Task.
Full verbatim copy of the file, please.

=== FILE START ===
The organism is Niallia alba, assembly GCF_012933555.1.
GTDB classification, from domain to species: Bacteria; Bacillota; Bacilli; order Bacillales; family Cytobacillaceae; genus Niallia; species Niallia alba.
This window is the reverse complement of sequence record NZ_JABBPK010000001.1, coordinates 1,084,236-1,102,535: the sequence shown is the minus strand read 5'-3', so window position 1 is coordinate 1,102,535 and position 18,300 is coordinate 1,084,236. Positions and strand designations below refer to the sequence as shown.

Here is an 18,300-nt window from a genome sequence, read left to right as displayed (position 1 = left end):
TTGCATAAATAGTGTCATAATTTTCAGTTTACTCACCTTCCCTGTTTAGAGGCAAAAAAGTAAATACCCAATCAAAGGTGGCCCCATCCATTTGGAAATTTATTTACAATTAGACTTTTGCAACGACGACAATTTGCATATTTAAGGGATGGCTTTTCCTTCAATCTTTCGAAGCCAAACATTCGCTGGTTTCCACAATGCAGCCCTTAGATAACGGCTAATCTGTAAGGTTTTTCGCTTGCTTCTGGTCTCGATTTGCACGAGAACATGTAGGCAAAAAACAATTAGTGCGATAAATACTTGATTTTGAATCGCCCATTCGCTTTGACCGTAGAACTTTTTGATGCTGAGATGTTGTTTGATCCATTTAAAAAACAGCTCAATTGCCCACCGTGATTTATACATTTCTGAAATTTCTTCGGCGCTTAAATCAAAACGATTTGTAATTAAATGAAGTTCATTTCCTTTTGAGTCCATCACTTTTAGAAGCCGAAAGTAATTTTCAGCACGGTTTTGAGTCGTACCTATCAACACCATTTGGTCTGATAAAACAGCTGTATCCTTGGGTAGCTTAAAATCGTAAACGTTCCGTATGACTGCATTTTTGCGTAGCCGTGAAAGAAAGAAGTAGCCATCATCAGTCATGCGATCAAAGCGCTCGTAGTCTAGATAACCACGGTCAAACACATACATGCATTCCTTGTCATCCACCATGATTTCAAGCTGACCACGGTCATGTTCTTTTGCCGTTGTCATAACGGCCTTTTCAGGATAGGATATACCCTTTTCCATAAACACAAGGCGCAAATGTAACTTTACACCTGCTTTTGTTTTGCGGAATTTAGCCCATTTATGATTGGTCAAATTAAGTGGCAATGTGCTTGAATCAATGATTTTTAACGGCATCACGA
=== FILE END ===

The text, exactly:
The organism is Niallia alba, assembly GCF_012933555.1.
GTDB classification, from domain to species: Bacteria; Bacillota; Bacilli; order Bacillales; family Cytobacillaceae; genus Niallia; species Niallia alba.
This window is the reverse complement of sequence record NZ_JABBPK010000001.1, coordinates 1,084,236-1,102,535: the sequence shown is the minus strand read 5'-3', so window position 1 is coordinate 1,102,535 and position 18,300 is coordinate 1,084,236. Positions and strand designations below refer to the sequence as shown.

Here is an 18,300-nt window from a genome sequence, read left to right as displayed (position 1 = left end):
TTGCATAAATAGTGTCATAATTTTCAGTTTACTCACCTTCCCTGTTTAGAGGCAAAAAAGTAAATACCCAATCAAAGGTGGCCCCATCCATTTGGAAATTTATTTACAATTAGACTTTTGCAACGACGACAATTTGCATATTTAAGGGATGGCTTTTCCTTCAATCTTTCGAAGCCAAACATTCGCTGGTTTCCACAATGCAGCCCTTAGATAACGGCTAATCTGTAAGGTTTTTCGCTTGCTTCTGGTCTCGATTTGCACGAGAACATGTAGGCAAAAAACAATTAGTGCGATAAATACTTGATTTTGAATCGCCCATTCGCTTTGACCGTAGAACTTTTTGATGCTGAGATGTTGTTTGATCCATTTAAAAAACAGCTCAATTGCCCACCGTGATTTATACATTTCTGAAATTTCTTCGGCGCTTAAATCAAAACGATTTGTAATTAAATGAAGTTCATTTCCTTTTGAGTCCATCACTTTTAGAAGCCGAAAGTAATTTTCAGCACGGTTTTGAGTCGTACCTATCAACACCATTTGGTCTGATAAAACAGCTGTATCCTTGGGTAGCTTAAAATCGTAAACGTTCCGTATGACTGCATTTTTGCGTAGCCGTGAAAGAAAGAAGTAGCCATCATCAGTCATGCGATCAAAGCGCTCGTAGTCTAGATAACCACGGTCAAACACATACATGCATTCCTTGTCATCCACCATGATTTCAAGCTGACCACGGTCATGTTCTTTTGCCGTTGTCATAACGGCCTTTTCAGGATAGGATATACCCTTTTCCATAAACACAAGGCGCAAATGTAACTTTACACCTGCTTTTGTTTTGCGGAATTTAGCCCATTTATGATTGGTCAAATTAAGTGGCAATGTGCTTGAATCAATGATTTTTAACGGCATCACGA